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One of the Prettiest Words in the English Language

Let's assume that most readers find discussion forums as painful to read as I do. I'm almost glad they are, because it created a delightful surprise. On the forum for converting cargo trailers to travel trailer/campers, several people have used the term, "re-purpose," as in 'they repurposed a metal bracket from a shelf in their basement to a new life in their cargo trailer.'

It really caught my eye. What a wonderful word. In some ways, it is magic to create a new function and add value to something that you already own.

When camping in the outback, repurposing scraps and other things is the only way to make your little house more comfortable, unless you are willing to make several long round-trips to town for the hardware store. Personally this is when I've gotten the most pleasure from repurposing. You feel so clever when you succeed! The downside is that the result looks amateurish and ad hoc. 

When you drive a half dozen times a day to Home Depot, Ace, and Lowe's, as I am currently doing, a real pleasure is missed. Driving and buying are "cheating." And they get so tiresome! 

Naturally it is easy to think of repurposing tangible things, especially when you are working on a project like mine. But doesn't it add even more to Life to repurpose Time? Think of any substantial improvement you've ever made to your lifestyle. The essence of it was probably taking hours of wasted time (television, driving & shopping, Facebook, etc.) and reallocating the time to something more worthwhile.

Still, it is valuable to repurpose tangible things just for the sake of getting interested in the subject and wondering how general it can be.

The roof rack is ready to accept 480 Watts of solar panels, arriving in a couple days. And yes, I did repurpose some of the aluminum angle lying in my parts bin to make the eight brackets.


Anonymous said…
Repurposing to me, has all the connotations of the PR spin, of green-washed commercialization.

What is wrong with the existing term, RECYCLING? Do we really need to change the English language, just to feel okay or good about recycling things?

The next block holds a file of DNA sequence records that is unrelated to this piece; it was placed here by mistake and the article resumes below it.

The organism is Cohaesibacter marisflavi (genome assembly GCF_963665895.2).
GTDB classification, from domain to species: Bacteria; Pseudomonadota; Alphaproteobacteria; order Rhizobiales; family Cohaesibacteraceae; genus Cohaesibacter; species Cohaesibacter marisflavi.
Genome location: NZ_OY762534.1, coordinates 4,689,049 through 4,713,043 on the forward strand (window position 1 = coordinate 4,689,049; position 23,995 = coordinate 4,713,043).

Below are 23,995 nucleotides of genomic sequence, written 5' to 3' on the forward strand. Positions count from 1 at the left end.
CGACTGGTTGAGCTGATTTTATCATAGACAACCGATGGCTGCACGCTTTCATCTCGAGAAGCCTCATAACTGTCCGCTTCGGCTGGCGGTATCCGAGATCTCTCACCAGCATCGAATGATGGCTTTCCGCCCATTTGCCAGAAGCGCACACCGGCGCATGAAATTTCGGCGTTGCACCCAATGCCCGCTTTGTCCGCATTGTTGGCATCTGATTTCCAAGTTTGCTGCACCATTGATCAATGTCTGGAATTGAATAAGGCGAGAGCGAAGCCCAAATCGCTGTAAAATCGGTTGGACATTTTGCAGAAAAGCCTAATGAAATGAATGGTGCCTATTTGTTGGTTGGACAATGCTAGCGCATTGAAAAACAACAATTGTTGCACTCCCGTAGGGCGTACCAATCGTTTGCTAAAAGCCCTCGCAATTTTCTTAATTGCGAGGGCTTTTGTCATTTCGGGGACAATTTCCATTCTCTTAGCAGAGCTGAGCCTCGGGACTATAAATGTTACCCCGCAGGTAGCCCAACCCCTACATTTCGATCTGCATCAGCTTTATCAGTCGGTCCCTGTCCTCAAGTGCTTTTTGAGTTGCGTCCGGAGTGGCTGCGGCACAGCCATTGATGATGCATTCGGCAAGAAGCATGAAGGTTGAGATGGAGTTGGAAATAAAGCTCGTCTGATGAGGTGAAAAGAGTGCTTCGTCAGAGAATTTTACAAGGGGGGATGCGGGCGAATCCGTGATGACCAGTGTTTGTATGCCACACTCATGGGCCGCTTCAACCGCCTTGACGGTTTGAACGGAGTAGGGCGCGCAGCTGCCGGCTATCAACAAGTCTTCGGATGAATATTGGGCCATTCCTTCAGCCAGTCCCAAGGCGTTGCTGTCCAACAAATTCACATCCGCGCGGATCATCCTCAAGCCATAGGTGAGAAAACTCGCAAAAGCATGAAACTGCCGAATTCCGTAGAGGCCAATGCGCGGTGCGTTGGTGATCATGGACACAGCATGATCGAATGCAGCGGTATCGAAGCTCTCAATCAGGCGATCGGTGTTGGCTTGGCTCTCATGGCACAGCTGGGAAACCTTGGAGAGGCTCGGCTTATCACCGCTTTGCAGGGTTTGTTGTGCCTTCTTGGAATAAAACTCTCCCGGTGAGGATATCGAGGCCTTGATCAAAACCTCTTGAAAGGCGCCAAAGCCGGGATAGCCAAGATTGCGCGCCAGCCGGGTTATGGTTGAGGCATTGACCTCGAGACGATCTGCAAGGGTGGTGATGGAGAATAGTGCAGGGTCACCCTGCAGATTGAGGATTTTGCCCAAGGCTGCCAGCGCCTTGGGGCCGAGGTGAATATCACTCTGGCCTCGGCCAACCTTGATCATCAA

Rant off.
Nomadicista, there certainly is some overlap between the terms 'recycling' and 're-purposing,' but they mean slightly different things because recycling says nothing about what the stuff is to be used for.
To me there is a distinct difference between the words. Recycling is to convert a waste item into a completely new and different product. Say you had an old door and you ground into a pile of mulch. A re-purposed door would be the very same door now used as a work table. At least to me, that's the difference.
Hair splitting perhaps but two good words.
Excellent example. It's more than just hair-splitting if one word inspires a person, while the other word doesn't. Repurposing brings in your imagination, and that is enjoyable.
Anonymous said…
Since when did recycling lose the ability for an item to be reused in it's current form? Did the old glass milk bottles or beer bottles get re-purposed when refilled? Where I come from, it was always called recycling, as was it when the glass was broken, and melted down to create a new product.

A product never had to be reconstituted to be referred to as recycling, before this new term of re-purposing recently came into common usage.
edlfrey said…
I absolutely love to split hairs.
"Did the old glass milk bottles or beer bottles get re-purposed when refilled?"
No, that was recycling at its best - using the same thing over and over again for the purpose it was originally intended.
I believe the term recycling became corrupted when something, ie the milk bottle, was melted down and an automobile windshield was made from it. The original item was changed and a different item created.
Re-purposing may be a new term but is not a replacement term for recycling. The beer bottle would be re-purposed if it were used in the construction of a house wall. This is using something in a way different than what its original intended purpose yet it retains its original form.
Bon vivant said…
Ha, when I got deep into my Westy restoration I learned to park the bugger in the hardware store parking lot. Saved all kinds of time over several months! Especially because a 30yo VW is mostly ad hoc when it comes to restoration. By the time I got my Dodge Sprinter I was habituated to park and work. I did my insulation, flooring, repairs, rear step, cosmetics, shelving, planning and more 'in the lot'.
I'll bet you've were never so productive in your life as when you were working in the parking lot! No driving, just work.

I'm not clear on how your attaching all this crap to your trailer, but from what I can tell I would recommend you give flying lessons to your solar panels as a back up plan !